LAND OF THE LOST (2009, directed by Brad Siberling, 93 minutes, USA)
BY DAN BUSKIRK FILM CRITIC
No matter how crappy the new Land of the Lost film might be, it would be hard to say it is less competent than the original seventies kid’s show. Sure,you might be fond of the cute ape boy Cha–Ka, you might have loved the bug-eyed reptilian Sleestaks, but can you remember a single plot line from the original forty-three episodes? I couldn’t, and going back to that Sid & Marty Kroft Saturday favorite recently I was surprised to see just how cheesy and poorly written the show was, cursed with the worst of stop-motion animation and stories that were half-digested rip-offs of Star Trek and the Planet of the Apes. So while Land of the Lost may be shameless Hollywood product, filled with blatant product endorsement and no-brow poop and pee jokes, it is not spoiling the memory of a childhood classic. I’d even go so far to pronounce Land of the Lost as downright “genial junk” (print that alliterative quote, Universal!).
Going for straight comedy this time around, the hairy-bellied Will Ferrell is scientist Rick Marshall, who after wrestling with a disrespectful Matt Lauer on The Today Show (Lauer as himself, whoever that is) is left a discredited scientific pariah. Anna Friel is Holly, not Rick’s daughter this time but a British college student who believes Rick’s theory of inter-dimensional energy. Will is transformed from son into goofy cave guide (hot comic Danny McBride of Pineapple Express) and before you know it their routine expedition meets the greatest earthquake ever known, plunging them down a thousand feet below, to the Land of the Lost.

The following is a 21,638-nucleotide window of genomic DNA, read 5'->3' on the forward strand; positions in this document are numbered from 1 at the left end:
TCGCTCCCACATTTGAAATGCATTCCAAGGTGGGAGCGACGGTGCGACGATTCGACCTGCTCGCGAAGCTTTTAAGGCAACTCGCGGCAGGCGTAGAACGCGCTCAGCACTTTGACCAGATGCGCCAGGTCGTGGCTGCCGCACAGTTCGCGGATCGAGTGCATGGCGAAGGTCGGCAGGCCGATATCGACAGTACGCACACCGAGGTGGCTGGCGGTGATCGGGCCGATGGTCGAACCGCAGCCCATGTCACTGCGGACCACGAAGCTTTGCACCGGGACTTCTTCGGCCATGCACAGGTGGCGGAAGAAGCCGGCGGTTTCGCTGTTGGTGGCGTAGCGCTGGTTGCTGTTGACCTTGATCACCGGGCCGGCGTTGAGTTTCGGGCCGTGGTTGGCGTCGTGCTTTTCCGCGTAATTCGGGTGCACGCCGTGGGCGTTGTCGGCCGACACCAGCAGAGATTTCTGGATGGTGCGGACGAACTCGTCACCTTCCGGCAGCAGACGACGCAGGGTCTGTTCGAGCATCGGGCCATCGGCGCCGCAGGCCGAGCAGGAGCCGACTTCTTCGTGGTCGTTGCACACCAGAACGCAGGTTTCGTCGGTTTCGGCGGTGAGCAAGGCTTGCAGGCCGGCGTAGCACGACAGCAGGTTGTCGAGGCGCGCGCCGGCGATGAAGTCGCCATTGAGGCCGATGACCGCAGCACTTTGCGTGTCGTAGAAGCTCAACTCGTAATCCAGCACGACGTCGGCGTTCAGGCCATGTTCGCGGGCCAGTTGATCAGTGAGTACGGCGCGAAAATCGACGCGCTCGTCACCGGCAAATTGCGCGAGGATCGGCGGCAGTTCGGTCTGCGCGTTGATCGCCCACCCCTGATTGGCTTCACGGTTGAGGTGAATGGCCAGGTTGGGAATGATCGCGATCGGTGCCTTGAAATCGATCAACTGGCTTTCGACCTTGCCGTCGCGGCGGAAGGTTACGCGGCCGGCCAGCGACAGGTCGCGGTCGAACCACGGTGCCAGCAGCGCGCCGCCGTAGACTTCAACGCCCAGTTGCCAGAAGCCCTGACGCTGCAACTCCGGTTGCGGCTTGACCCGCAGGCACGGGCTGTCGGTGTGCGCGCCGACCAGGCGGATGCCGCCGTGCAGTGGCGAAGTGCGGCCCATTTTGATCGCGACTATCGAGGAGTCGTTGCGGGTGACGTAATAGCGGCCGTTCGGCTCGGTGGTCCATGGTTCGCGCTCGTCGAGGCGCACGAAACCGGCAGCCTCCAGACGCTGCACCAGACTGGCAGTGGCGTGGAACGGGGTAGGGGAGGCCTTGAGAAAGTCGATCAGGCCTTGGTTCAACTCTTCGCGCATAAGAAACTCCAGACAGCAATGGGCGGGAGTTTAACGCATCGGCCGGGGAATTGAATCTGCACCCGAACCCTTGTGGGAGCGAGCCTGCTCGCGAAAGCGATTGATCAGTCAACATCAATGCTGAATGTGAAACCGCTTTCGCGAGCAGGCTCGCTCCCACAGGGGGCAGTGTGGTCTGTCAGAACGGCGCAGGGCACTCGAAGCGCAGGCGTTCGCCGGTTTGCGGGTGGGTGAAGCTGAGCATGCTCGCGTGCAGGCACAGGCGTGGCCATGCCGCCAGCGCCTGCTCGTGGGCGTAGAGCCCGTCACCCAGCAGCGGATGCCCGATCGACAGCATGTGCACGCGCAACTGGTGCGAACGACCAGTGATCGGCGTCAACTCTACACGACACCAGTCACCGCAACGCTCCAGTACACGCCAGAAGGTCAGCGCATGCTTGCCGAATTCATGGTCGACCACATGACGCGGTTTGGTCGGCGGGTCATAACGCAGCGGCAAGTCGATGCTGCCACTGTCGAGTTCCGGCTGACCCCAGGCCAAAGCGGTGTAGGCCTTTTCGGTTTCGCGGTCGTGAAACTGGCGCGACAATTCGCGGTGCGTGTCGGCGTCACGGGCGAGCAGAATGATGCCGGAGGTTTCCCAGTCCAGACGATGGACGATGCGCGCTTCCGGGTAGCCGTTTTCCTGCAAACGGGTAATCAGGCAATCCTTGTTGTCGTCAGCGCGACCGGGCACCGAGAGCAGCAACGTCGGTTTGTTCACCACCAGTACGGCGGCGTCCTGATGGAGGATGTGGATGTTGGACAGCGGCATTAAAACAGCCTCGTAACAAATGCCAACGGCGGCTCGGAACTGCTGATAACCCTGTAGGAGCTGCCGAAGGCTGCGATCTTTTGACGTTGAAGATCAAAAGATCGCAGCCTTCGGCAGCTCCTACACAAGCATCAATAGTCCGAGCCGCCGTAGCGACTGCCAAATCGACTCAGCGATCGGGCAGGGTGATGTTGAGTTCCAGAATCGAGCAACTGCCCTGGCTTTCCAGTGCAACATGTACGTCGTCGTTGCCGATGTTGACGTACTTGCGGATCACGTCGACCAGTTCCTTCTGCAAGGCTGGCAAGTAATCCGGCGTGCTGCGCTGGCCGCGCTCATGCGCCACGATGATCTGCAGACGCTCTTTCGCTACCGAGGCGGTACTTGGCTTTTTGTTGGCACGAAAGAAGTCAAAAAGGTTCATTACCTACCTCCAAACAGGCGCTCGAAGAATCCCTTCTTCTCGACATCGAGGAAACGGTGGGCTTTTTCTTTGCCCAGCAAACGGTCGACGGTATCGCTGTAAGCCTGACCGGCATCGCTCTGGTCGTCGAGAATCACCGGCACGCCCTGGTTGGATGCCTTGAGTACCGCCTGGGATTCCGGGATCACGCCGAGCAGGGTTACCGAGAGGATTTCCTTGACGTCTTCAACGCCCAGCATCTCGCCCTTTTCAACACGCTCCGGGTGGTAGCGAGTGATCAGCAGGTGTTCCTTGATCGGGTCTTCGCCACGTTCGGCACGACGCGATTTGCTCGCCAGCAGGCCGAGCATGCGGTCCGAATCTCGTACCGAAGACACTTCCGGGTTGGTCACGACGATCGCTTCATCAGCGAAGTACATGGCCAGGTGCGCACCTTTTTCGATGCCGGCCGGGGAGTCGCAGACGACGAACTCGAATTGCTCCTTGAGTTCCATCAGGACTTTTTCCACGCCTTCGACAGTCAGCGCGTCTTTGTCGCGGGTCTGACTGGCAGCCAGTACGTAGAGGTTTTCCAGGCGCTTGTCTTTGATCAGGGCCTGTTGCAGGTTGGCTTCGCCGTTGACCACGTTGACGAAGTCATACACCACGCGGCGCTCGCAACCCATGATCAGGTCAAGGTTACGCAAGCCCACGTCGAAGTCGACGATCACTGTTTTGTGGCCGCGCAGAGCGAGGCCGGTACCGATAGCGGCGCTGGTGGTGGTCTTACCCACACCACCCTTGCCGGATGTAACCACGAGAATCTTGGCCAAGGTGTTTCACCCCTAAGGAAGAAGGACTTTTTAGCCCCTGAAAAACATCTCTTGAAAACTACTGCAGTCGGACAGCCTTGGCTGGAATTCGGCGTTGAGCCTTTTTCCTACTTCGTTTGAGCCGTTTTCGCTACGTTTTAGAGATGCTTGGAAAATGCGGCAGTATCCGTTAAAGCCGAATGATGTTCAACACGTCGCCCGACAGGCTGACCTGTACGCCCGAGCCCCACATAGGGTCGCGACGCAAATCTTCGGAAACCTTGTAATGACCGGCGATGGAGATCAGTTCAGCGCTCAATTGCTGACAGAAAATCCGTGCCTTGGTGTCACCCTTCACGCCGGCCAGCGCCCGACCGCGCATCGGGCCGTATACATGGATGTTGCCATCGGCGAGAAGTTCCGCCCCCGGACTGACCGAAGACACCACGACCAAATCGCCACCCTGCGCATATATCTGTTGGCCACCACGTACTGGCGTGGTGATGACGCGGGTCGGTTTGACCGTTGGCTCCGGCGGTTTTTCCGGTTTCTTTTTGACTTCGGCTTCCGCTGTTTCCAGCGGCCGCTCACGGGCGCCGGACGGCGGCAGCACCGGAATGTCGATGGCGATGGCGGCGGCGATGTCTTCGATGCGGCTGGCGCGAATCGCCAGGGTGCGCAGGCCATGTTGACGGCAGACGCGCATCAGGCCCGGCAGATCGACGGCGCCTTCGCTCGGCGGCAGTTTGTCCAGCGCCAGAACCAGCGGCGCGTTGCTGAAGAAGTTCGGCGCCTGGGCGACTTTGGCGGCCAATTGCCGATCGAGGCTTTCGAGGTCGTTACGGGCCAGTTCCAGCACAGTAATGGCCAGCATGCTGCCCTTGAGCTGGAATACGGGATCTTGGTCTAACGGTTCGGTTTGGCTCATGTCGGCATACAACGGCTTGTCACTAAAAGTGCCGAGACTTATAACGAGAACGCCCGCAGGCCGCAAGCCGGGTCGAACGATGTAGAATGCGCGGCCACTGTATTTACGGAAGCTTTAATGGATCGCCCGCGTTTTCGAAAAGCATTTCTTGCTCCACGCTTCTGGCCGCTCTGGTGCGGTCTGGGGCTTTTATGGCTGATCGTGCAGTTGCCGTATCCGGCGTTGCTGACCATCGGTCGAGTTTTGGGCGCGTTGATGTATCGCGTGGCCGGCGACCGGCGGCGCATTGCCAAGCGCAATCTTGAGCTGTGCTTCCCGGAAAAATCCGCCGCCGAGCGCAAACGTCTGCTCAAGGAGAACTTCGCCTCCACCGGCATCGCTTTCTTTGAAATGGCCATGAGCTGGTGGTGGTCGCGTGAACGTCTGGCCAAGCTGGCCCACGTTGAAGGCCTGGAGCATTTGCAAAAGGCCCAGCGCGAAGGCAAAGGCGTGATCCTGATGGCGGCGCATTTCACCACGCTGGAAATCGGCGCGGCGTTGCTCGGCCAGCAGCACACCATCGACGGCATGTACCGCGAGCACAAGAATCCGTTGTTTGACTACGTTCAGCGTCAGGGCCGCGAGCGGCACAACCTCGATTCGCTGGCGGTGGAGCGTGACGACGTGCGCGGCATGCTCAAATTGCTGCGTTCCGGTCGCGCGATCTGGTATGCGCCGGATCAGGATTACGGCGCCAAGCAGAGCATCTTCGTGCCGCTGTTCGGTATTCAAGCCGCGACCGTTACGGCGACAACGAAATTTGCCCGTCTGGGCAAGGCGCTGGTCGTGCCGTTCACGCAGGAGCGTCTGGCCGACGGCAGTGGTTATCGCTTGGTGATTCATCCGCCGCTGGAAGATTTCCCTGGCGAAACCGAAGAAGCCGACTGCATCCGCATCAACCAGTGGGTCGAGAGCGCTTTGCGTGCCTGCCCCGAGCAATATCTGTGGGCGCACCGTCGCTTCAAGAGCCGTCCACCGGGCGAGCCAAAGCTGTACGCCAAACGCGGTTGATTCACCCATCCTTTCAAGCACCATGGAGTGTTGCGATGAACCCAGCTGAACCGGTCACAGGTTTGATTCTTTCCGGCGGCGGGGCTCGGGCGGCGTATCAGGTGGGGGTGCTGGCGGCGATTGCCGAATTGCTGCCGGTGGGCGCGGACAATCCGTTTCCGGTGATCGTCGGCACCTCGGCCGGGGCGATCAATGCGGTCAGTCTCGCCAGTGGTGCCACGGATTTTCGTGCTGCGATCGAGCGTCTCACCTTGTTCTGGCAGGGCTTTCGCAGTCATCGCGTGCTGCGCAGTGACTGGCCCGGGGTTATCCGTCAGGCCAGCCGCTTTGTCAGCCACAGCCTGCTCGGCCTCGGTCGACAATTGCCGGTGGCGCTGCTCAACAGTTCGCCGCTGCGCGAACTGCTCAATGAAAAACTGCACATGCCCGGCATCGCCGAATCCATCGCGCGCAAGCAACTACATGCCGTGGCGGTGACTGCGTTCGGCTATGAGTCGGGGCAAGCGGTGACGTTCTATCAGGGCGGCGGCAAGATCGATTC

You might recognize the words to the show’s theme song in that last paragraph; since the theme is one of the few things people remember about the show, the film gets in a couple of jokes about the tune (with Megadeath’s Dave Mustaine adding some riffs) as the trio wander around a post-civilization world where the Golden Gate Bridge is beached right next to the Sphinx and an old drive-in screen. The film’s best idea was to stay true to the ridiculous rubber costumes the Sleestak wear, which no amount of exaggeration could make funnier. Some of the films most weird/funny scenes take place of that nether-zone inhabited by the tunic-wearing Sleestak Enik, who is forever waving his hands over the crystals as he spouts some 70’s New Age philosophy. There’s some funny bits with “A Chorus Line” and Cher’s “Believe” yet with much of the talent connected to SNL, one might hope that there was more of a snap among all the gross out gags. Land of the Lost does however sustain a certain stoned age amiability that defines the best of Will Ferrell’s unambitious catalogue of goofy late night cable time-wasters.